• The Consultation Draft expands Recommendation 7.4 to cover the disclosure of all "material risks", rather than identifying specific risks or categories of risks for all entities to report against. This approach is intended to support entities as new risks emerge and regulation or standards continue to be developed, and moves away from generic ESG and risk disclosures.

    • A "material risk" relates to a risk that is material to a listed entity's prospects over the short, medium or longer term (with the relevant time period being individual to the circumstances of the entity).

    • The Consultation Draft encourages enhanced quality of existing reporting of material risks to business models and strategy (such as reporting of material risks required for an operating and financial review in a directors' report), but is not intending to creating additional reporting obligations.

    • The Consultation Draft now specifically elevates governance risk (in addition to environmental and social risks), given the highly publicised corporate governance failures as a result of conduct, compliance and operational risk failures. However, the Council's commentary clarifies that it is not necessary to report against the environmental, social and governance risk categories individually, but rather their inclusion in Recommendation 7.4(a) is to assist entities to consider the range of risks relevant to them.

    • The Council's commentary does not prescribe climate or other sustainability reporting, although such reporting may complement the requirements of the amended Recommendation.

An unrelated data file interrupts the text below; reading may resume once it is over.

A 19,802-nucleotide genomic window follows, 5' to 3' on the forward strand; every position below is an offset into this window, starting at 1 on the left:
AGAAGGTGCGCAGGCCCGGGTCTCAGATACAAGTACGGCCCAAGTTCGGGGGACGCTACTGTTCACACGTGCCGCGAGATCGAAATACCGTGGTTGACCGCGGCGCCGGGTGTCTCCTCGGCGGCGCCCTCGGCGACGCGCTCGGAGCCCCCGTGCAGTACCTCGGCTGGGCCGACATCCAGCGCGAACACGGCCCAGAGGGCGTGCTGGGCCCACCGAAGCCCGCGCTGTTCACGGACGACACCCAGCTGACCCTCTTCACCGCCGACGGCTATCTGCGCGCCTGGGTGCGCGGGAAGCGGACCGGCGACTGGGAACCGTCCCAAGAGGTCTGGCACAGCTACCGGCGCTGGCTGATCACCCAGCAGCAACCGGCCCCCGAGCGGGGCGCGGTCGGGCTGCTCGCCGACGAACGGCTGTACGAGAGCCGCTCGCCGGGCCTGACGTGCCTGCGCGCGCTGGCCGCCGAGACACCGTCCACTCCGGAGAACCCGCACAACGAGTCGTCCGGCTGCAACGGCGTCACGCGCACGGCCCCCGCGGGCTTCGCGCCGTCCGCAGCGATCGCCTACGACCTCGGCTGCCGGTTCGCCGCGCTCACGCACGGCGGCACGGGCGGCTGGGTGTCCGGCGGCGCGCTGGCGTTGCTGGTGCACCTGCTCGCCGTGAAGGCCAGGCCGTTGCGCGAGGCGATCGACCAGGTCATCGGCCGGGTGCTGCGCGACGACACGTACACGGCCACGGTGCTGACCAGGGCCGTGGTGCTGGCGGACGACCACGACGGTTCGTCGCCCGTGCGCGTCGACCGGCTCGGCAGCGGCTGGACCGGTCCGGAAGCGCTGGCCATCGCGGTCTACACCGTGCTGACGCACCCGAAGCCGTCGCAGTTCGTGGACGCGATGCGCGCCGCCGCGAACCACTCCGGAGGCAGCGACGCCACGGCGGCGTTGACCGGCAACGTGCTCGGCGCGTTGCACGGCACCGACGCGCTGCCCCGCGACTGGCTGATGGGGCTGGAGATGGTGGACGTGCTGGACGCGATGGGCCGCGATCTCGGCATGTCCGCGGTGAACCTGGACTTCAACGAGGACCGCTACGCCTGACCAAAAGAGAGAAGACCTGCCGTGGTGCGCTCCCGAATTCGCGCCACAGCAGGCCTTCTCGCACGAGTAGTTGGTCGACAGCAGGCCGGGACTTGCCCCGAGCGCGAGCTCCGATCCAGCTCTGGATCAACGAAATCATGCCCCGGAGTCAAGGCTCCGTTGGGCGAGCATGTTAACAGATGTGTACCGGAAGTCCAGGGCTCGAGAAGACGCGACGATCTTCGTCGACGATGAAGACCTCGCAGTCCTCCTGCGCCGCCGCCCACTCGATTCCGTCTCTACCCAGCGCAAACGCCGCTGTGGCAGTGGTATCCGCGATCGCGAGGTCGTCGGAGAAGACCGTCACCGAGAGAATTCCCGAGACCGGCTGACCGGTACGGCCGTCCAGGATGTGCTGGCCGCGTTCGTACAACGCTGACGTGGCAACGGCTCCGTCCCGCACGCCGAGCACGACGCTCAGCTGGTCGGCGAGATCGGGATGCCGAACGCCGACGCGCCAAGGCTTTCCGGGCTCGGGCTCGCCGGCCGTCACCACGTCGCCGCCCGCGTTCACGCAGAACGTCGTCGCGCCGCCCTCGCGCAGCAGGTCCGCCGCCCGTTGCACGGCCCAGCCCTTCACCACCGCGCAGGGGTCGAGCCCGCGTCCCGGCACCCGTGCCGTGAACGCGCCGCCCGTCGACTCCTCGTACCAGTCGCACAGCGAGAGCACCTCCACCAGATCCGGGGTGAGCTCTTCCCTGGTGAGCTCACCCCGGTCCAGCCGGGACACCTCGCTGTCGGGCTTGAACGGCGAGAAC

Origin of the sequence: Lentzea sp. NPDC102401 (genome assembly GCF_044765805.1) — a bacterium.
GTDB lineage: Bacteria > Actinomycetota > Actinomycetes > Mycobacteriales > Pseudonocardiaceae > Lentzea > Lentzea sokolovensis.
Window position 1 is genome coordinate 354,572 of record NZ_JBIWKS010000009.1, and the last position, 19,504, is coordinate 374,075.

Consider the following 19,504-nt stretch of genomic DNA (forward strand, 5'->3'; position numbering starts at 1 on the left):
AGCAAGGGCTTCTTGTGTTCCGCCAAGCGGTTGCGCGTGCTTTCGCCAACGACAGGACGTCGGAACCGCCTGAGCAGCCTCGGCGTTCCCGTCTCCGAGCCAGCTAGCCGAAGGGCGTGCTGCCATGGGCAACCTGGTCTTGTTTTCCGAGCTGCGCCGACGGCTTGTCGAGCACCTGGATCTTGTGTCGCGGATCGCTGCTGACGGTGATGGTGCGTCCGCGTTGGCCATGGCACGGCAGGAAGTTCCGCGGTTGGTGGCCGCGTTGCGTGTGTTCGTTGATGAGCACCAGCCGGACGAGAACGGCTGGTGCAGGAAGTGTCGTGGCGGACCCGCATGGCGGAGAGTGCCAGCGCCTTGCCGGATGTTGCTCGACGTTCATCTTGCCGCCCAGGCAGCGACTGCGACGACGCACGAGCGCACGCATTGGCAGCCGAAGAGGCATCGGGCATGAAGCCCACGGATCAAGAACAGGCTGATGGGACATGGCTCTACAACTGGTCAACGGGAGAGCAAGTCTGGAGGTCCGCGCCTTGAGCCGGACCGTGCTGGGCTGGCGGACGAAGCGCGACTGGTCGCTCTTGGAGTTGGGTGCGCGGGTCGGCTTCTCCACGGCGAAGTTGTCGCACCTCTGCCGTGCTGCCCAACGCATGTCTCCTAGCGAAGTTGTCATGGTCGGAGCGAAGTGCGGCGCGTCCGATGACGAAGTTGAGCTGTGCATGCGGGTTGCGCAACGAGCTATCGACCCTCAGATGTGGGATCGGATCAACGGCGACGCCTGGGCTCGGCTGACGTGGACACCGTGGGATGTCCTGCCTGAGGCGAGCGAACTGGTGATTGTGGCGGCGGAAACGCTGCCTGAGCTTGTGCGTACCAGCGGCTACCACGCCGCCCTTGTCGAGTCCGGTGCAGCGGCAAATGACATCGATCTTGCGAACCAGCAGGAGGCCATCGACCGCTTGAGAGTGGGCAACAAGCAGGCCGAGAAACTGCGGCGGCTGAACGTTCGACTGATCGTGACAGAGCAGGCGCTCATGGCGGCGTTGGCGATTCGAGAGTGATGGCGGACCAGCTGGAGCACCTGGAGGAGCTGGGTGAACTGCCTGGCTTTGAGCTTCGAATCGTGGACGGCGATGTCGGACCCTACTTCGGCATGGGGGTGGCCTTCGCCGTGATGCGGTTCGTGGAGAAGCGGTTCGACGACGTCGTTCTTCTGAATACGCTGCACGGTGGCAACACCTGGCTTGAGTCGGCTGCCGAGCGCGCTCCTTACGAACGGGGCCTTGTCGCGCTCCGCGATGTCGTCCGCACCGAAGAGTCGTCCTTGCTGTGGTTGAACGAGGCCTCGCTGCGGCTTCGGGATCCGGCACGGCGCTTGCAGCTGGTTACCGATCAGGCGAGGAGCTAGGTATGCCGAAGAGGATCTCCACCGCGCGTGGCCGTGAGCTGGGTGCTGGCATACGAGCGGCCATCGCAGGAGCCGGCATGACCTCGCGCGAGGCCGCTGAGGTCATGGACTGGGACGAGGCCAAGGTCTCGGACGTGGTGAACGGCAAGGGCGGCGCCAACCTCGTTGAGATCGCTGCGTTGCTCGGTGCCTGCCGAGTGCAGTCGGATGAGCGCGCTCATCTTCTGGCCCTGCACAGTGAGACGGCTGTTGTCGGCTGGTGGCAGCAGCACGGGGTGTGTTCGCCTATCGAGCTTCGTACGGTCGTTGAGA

8.2 and 8.3

    Various guidelines are provided to listed entities regarding appropriate remuneration structures for executive and non-executive directors.

    • New Recommendation 8.2 is intended to reflect and simplify existing commentary, and in particular, proposes that non-executive directors should not receive performance-based remuneration, on the basis that such arrangements may lead to bias in their decision-making and compromise their objectivity.

    • The Council provides that, while it is generally acceptable for non-executive directors to receive securities as part of their remuneration (which may require security holder approval for such equity payments), non-executive directors should not receive options with performance hurdles attached or performance rights as part of their remuneration. Non-executive directors should also not receive any benefits, other than superannuation, in connection with their retirement.